Understanding this amplification has been the focus of intense research for more than 20 years. The surprising explanation involves the Sun's magnetic field that modulates galactic cosmic rays. Galactic cosmic rays are very energetic particles originating from the interstellar medium, i.e. outside the solar system. These particles, mainly protons, have obtained their energies in shock-fronts from supernovae (exploding stars). When cosmic rays enter the solar system, they have to penetrate the Heliosphere, the region of space dominated by the Sun's magnetic field carried by the solar wind. Variations in the solar magnetic field regulate the number of particles that enters the Earth's atmosphere.

These particles start a process that helps stabilize clusters of molecules in the atmosphere that subsequently grow so large that they can act as cloud condensation nuclei, essential in cloud formation. It means that solar activity can regulate Earth's cloud cover, which controls the amount of solar energy reaching Earth's surface. This hypothesis has gained support from experiments, observations, and theory. In 2017, a final missing piece to the puzzle was found, demonstrating how cosmic radiation accelerates the growth of small clusters to sizes that can affect clouds. Consequently, a consistent theory exists that provides a causal chain beginning with solar activity, a change in cosmic radiation, a change in cloud fraction and finally, a change in the energy received by Earth, which results in the long run changes climate.

So one may ask why this is relevant for anthropogenic climate change? Solar activity increased during the 20th century at the same time as CO2 increased. Therefore, the Sun should be responsible for part of the temperature rise. A consequence is that greenhouse gases must have had a smaller share of this temperature rise. Therefore, the climate sensitivity to CO2 is smaller than IPCC's 2-4 oC response to doubling the CO2 concentration. Of IPCC's 2-4 oC, it is important to note that only ca. 1.3 oC directly results from CO2's greenhouse forcing. The rest of the temperature rise comes from an assumed decrease in the cloud cover. But everyone acknowledges that clouds are one of the most uncertain elements in the climate system. Our research indicates that part of the observed temperature increase in the 20th century is solar influence on clouds. Therefore, the result can be that the climate sensitivity of CO2 is less than what the climate models suggest. A smaller climate sensitivity to CO2 means a downscaling of future anthropogenic climate change.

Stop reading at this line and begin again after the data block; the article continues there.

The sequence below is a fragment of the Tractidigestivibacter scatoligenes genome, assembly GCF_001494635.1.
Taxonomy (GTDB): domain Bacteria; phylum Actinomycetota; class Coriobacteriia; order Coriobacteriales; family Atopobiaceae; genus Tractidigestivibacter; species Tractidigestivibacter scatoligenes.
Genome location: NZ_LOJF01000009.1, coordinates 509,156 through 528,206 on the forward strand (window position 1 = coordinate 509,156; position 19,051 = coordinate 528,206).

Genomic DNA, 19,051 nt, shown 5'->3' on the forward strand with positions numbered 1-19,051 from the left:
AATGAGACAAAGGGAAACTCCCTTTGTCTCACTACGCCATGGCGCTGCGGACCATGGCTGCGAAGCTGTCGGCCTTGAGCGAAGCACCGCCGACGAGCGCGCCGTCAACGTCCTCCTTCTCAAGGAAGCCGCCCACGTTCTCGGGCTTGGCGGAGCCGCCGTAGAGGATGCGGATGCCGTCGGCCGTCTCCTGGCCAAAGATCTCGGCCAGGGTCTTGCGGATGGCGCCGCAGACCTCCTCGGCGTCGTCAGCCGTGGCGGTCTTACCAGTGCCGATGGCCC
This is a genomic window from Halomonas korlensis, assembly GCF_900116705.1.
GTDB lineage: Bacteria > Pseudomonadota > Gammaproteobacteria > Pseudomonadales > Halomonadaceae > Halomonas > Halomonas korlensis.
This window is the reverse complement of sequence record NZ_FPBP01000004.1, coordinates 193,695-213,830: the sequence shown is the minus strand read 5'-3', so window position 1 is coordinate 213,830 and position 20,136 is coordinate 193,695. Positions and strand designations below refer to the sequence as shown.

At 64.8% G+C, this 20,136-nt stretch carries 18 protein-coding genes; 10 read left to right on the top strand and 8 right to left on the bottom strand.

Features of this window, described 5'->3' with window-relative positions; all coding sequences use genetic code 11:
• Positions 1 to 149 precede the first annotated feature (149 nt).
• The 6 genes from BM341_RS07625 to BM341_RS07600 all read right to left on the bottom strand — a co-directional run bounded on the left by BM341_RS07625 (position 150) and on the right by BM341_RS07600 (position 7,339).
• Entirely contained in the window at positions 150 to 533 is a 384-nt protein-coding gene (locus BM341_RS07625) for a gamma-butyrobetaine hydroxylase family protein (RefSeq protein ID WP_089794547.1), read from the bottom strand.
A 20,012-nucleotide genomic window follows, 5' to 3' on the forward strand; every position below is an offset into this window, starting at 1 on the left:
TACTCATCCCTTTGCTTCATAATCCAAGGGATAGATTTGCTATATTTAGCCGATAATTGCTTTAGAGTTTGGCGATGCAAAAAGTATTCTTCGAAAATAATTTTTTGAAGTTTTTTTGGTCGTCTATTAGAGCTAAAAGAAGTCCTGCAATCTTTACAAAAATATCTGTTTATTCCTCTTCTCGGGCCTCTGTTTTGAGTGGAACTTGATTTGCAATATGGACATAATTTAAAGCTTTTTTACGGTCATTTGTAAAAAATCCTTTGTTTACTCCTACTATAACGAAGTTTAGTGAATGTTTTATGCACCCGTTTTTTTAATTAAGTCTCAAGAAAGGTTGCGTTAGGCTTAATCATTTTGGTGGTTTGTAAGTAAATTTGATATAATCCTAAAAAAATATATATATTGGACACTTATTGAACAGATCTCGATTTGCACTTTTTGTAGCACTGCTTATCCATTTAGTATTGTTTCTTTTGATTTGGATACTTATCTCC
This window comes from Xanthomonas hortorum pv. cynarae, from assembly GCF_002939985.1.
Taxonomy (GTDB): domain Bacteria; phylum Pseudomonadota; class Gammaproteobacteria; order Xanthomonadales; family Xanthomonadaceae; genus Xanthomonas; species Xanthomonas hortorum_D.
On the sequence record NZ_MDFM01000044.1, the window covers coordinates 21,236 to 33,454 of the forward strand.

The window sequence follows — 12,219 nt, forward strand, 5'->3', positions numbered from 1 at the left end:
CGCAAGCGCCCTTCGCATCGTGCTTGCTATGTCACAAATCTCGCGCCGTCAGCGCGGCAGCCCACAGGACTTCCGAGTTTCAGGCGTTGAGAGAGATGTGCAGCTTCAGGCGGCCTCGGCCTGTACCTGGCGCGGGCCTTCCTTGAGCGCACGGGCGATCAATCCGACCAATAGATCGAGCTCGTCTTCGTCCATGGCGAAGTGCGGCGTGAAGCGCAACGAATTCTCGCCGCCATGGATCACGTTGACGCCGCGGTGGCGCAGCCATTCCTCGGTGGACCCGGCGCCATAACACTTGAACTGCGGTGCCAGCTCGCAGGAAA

Ironically the possibility of such an outcome is the main reason that this research has been attacked relentlessly. However, it should be in everyone's interest to know the exact extent of the Sun's influence on climate. But only the research that is funded can be done, and obtaining grants for the above solar climate research has been extremely difficult. This shed light on a problem caused by the IPCC reports. Although the reports are meant to guide political decisions, they impose an artificial consensus on climate science and are misused to determine good and bad science.

The prospect of climate change has taken the whole world by storm, and there is talk of huge investments. But precisely, therefore, we have to understand the climate problem in-depth.